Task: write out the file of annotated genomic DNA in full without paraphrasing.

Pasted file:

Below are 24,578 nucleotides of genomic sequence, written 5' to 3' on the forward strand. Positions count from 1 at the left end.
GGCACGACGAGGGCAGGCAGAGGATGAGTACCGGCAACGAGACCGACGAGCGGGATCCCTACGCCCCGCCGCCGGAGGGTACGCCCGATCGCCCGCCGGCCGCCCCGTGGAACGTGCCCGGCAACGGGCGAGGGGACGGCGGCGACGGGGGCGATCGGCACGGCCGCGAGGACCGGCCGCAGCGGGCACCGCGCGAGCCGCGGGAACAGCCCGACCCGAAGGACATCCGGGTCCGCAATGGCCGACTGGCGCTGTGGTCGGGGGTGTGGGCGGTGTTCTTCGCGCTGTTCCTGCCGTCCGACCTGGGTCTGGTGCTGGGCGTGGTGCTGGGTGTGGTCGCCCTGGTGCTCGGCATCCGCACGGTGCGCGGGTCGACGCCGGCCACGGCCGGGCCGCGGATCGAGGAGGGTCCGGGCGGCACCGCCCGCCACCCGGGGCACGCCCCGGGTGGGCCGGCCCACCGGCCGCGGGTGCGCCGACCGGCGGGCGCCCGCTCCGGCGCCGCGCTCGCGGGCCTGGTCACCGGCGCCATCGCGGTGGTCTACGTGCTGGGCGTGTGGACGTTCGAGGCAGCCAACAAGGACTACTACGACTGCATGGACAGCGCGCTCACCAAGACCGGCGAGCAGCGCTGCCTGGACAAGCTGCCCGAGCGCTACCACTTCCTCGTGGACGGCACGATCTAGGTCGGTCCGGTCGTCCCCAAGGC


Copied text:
Below are 24,578 nucleotides of genomic sequence, written 5' to 3' on the forward strand. Positions count from 1 at the left end.
GGCACGACGAGGGCAGGCAGAGGATGAGTACCGGCAACGAGACCGACGAGCGGGATCCCTACGCCCCGCCGCCGGAGGGTACGCCCGATCGCCCGCCGGCCGCCCCGTGGAACGTGCCCGGCAACGGGCGAGGGGACGGCGGCGACGGGGGCGATCGGCACGGCCGCGAGGACCGGCCGCAGCGGGCACCGCGCGAGCCGCGGGAACAGCCCGACCCGAAGGACATCCGGGTCCGCAATGGCCGACTGGCGCTGTGGTCGGGGGTGTGGGCGGTGTTCTTCGCGCTGTTCCTGCCGTCCGACCTGGGTCTGGTGCTGGGCGTGGTGCTGGGTGTGGTCGCCCTGGTGCTCGGCATCCGCACGGTGCGCGGGTCGACGCCGGCCACGGCCGGGCCGCGGATCGAGGAGGGTCCGGGCGGCACCGCCCGCCACCCGGGGCACGCCCCGGGTGGGCCGGCCCACCGGCCGCGGGTGCGCCGACCGGCGGGCGCCCGCTCCGGCGCCGCGCTCGCGGGCCTGGTCACCGGCGCCATCGCGGTGGTCTACGTGCTGGGCGTGTGGACGTTCGAGGCAGCCAACAAGGACTACTACGACTGCATGGACAGCGCGCTCACCAAGACCGGCGAGCAGCGCTGCCTGGACAAGCTGCCCGAGCGCTACCACTTCCTCGTGGACGGCACGATCTAGGTCGGTCCGGTCGTCCCCAAGGC